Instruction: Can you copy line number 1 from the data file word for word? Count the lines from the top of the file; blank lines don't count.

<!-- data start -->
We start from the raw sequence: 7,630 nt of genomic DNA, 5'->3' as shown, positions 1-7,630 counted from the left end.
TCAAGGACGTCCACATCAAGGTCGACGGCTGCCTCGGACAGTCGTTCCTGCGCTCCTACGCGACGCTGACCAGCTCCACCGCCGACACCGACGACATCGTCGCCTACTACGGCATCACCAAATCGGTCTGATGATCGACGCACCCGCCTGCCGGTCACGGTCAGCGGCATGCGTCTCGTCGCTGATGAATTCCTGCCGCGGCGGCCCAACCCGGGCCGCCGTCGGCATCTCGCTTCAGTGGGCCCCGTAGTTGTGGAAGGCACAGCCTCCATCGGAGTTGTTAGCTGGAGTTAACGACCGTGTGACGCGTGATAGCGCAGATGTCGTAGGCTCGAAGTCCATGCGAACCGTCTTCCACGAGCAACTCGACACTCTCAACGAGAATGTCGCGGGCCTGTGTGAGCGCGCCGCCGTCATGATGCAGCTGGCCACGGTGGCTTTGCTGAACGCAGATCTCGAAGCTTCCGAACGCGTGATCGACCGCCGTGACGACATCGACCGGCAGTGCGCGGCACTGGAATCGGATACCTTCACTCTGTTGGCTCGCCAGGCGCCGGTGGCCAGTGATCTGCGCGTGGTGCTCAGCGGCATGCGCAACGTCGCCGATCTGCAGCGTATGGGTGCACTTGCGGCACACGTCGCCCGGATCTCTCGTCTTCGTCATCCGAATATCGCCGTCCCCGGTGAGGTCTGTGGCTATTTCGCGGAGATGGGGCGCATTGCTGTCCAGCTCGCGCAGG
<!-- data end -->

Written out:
We start from the raw sequence: 7,630 nt of genomic DNA, 5'->3' as shown, positions 1-7,630 counted from the left end.